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Australia Foils Al-Qaeda-Linked Terror Plot

Australian forensic police inspect a car at a house in Melbourne.
(RFE/RL) -- Australian federal police have taken into custody four men they accuse of planning a commando-style suicide raid on a Australian Army base.

The men, Australian citizens of Lebanese and Somali descent, are alleged to have been in contact with the Somali Islamic militant group Al-Shabaab. That organization in turn is said to be close to the Al-Qaeda terror movement.

Police allege that the four men, aged in their early to mid 20s, were planning to attack the Holsworthy army base in southwest Sydney with semiautomatic weapons. The plan was to shoot as many soldiers as possible before they themselves were killed.

Australian Prime Minister Kevin Rudd was quick to praise the federal police and the ASIO intelligence agency, which worked together on the case.

"I commend these agencies for their combined and coordinated work to this point that led to the arrests this morning," Rudd said. "As the Australian government has said consistently, there is an enduring threat from terrorism at home here in Australia as well as overseas."

Some 400 police took part in raiding 19 sites in Melbourne, Australia's second city, in the early hours of August 4, to make the arrests. More arrests are possible.

The motives of the alleged plotters are as yet unclear, but Australia has had troops in both Iraq and Afghanistan, and is therefore considered a target for Islamic militants who oppose foreign intervention in those countries. More than 90 Australians have been killed in terrorist attacks in Indonesia over the past seven years.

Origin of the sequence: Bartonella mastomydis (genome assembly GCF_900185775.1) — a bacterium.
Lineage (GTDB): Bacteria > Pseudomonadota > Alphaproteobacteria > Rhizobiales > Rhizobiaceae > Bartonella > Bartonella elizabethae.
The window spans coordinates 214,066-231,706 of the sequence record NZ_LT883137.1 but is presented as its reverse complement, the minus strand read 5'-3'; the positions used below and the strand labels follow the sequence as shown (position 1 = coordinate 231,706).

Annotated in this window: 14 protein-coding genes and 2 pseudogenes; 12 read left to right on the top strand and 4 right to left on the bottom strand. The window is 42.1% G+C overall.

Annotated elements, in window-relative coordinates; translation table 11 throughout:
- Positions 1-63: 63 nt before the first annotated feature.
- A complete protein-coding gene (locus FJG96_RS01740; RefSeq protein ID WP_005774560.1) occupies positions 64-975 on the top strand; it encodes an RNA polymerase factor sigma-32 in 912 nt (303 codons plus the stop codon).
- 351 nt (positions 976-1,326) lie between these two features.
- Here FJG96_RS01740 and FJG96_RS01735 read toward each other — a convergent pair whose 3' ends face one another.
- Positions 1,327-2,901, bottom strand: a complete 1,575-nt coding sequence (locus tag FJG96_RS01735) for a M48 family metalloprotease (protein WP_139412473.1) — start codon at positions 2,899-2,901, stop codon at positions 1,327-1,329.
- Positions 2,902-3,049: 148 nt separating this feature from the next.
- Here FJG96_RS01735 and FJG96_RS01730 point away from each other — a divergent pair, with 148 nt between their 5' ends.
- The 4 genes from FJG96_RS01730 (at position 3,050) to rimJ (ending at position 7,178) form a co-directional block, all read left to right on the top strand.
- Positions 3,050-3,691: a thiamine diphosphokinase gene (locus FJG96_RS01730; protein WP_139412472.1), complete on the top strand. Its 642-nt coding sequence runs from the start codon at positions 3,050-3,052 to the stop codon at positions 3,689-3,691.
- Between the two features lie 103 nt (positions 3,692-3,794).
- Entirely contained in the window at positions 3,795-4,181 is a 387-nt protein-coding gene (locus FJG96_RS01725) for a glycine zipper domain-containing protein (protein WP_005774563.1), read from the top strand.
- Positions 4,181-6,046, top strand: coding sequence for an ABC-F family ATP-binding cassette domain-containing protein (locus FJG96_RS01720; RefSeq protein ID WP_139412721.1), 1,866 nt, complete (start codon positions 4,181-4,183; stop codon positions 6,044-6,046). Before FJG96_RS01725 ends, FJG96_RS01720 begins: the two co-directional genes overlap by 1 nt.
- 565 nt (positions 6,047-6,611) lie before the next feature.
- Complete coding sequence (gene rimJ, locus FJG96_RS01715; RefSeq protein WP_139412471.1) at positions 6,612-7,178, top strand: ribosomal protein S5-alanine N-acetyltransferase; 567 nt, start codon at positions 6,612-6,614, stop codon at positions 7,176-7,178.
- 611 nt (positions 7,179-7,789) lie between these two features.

Carl Ungerer, director of the National Security Project at the Australian Strategic Policy Institute, described Australia as the "gold-medal target for Al-Qaeda and its franchises around the world. We have not been targeted successfully since 2001."

The acting chief of the federal police, Tony Negus, told journalists that at least one of the men arrested had traveled to Somalia for training by Al-Shabaab. While there he sought a fatwa, a religious ruling, to justify an attack within Australia, Negus said.

"Somalia appears to be, and North Africa more broadly, the new training ground for Al-Qaeda," Ungerer told Reuters. "The infrastructure is in fact there, not in Afghanistan as it was 10 years ago."

The police and intelligence service had been observing the suspects for seven months, and had seen them outside the Holsworthy army base and other military installations.

The latest events come amid Australia's biggest terror trial, in which an Islamic convert, Shane Kent, last week admitted plotting a bomb attack on a major sports event in Melbourne in 2005. Eight members of Kent's extremist cell have already been jailed over plans to bomb that year's Australian Football League Grand Final, which attracted a crowd of 92,000 people.

Prime Minister Rudd said that despite the thickening web of terrorism plots, he sees no reason to raise the level of the national alert.

"I am advised that events today do not at this time warrant any change to our national counterterrorism level, which remains at medium as it has been since the September 11, 2001 attacks in the United States,"

In Somalia, Al-Shabaab controls much of the southern and central parts of the country, and its leader is Muktar Ali Robow. It has been fighting the Somali government and its Ethiopian allies, with the intention of setting up a strict Islamic state in Somalia.

compiled from agency reports